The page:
The Need for an Advanced Defensive Midfielder

If Jonathan Wilson’s bible of football, Inverting the Pyramid, taught me anything, it is that football tactics are a matter of action and reaction. A constantly changing and ever-evolving realm of innovation and countering. When one method of play appears to have taken over the world, defeating all that come before it, a coach will discover the tactic that nullifies the seemingly perfect system.

Since Jose Mourinho tore up the rulebook on the stereotypical English 4-4-2 by employing Claude Makelele as a defensive midfielder, sat in front of his centre backs, it seems that no team can be without one. Whilst other Premier League teams had defensive players in their midfield, none were as single-minded and as specialised as Makelele. His sole purpose in the team was to sit, break up attacks, and play simple passes to those in front of him. His inclusion in the team gave the more creative and attacking players the freedom they needed, and was the catalyst for the shift from 4-4-2 to 4-3-3.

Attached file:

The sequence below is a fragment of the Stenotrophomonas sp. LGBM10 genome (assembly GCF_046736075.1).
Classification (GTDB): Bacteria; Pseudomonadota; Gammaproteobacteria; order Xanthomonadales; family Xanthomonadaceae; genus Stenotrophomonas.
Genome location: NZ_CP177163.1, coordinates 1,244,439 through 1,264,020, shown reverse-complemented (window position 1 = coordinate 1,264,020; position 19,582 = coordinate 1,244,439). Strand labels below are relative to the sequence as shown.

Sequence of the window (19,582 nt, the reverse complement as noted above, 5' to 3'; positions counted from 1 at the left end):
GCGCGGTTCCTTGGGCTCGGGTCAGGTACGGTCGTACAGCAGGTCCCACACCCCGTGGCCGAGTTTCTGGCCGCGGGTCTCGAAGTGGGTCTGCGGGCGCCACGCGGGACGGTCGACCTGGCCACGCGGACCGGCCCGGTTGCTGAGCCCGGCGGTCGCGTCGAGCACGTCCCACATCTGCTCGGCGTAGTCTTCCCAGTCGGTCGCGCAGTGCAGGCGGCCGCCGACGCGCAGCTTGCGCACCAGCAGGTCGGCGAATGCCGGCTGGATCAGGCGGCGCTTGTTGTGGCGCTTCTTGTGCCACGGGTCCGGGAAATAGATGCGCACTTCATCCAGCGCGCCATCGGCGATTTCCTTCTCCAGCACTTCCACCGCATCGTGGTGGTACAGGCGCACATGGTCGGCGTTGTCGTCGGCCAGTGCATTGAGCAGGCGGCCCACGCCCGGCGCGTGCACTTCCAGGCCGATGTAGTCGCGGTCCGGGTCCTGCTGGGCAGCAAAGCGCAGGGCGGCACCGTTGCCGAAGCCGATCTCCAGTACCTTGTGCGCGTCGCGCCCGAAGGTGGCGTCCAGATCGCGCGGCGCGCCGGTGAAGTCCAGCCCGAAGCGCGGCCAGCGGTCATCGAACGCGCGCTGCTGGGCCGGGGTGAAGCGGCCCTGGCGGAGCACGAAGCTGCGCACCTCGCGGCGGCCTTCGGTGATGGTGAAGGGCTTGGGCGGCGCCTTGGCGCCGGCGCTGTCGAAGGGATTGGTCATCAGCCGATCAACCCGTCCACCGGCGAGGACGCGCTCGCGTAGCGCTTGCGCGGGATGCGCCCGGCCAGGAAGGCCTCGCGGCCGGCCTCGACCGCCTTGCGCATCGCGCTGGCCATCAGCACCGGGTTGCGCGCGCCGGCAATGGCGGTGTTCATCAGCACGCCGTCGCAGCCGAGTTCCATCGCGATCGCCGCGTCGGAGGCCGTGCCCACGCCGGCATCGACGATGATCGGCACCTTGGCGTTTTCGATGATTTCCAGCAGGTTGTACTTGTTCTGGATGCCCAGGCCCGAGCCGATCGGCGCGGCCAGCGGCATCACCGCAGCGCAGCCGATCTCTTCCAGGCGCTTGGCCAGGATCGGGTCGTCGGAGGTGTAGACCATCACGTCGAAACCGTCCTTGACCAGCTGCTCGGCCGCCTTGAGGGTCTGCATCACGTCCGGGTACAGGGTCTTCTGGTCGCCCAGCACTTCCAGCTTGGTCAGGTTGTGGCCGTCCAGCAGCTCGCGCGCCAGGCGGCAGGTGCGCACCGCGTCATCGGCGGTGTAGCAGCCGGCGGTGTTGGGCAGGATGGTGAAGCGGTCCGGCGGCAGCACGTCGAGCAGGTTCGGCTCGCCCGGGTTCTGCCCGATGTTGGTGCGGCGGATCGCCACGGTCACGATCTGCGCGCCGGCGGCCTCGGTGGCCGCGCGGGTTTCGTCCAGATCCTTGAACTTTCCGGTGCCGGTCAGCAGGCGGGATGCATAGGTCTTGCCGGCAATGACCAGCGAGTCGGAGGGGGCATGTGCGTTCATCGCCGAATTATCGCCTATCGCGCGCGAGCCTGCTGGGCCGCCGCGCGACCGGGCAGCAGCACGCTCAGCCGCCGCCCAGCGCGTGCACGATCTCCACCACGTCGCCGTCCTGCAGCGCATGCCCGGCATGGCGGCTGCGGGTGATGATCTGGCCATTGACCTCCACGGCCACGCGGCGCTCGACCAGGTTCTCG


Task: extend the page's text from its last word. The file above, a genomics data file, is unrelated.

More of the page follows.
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Football As A Religion

I have often noticed the commonality between religion and football, and I have not been alone in doing this. Peter Evans, from the National Football Museum, once called football “the religion of the masses”, and it is not hard to see why.

My holy day is a Saturday, the service starts at 3pm, and I make sure I am in suitable attire for it. The gods of Rodgers, Gerrard and Suarez are worshipped, the hymns of Anfield Road and You’ll Never Walk Alone are sang, and I gather with my brothers as our icons attempt to create more legendary tales and stories.

Our football clubs are considered sacred to us. When we see somebody sporting one of their kits, we consider them a friend, when we contemplate a tattoo, our mind turns to our team, and when someone bad-mouths one of our teams players, we defend them to the hilt, despite having never even met them.

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